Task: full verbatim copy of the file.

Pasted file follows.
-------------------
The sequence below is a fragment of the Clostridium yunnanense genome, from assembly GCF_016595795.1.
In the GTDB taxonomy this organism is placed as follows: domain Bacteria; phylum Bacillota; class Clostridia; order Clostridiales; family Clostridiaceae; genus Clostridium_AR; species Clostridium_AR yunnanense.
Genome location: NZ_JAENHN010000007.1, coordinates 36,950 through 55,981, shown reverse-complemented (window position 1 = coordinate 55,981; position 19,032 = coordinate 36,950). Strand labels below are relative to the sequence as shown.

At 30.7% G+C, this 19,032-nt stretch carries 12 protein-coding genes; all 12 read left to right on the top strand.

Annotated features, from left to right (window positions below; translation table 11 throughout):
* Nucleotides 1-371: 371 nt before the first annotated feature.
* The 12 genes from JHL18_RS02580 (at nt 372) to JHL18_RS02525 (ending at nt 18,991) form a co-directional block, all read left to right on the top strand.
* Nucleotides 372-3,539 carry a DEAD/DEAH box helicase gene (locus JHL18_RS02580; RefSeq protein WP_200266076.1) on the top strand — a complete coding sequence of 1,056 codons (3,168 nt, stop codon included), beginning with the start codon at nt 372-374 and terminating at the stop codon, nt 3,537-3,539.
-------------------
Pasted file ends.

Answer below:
The sequence below is a fragment of the Clostridium yunnanense genome, from assembly GCF_016595795.1.
In the GTDB taxonomy this organism is placed as follows: domain Bacteria; phylum Bacillota; class Clostridia; order Clostridiales; family Clostridiaceae; genus Clostridium_AR; species Clostridium_AR yunnanense.
Genome location: NZ_JAENHN010000007.1, coordinates 36,950 through 55,981, shown reverse-complemented (window position 1 = coordinate 55,981; position 19,032 = coordinate 36,950). Strand labels below are relative to the sequence as shown.

At 30.7% G+C, this 19,032-nt stretch carries 12 protein-coding genes; all 12 read left to right on the top strand.

Annotated features, from left to right (window positions below; translation table 11 throughout):
* Nucleotides 1-371: 371 nt before the first annotated feature.
* The 12 genes from JHL18_RS02580 (at nt 372) to JHL18_RS02525 (ending at nt 18,991) form a co-directional block, all read left to right on the top strand.
* Nucleotides 372-3,539 carry a DEAD/DEAH box helicase gene (locus JHL18_RS02580; RefSeq protein WP_200266076.1) on the top strand — a complete coding sequence of 1,056 codons (3,168 nt, stop codon included), beginning with the start codon at nt 372-374 and terminating at the stop codon, nt 3,537-3,539.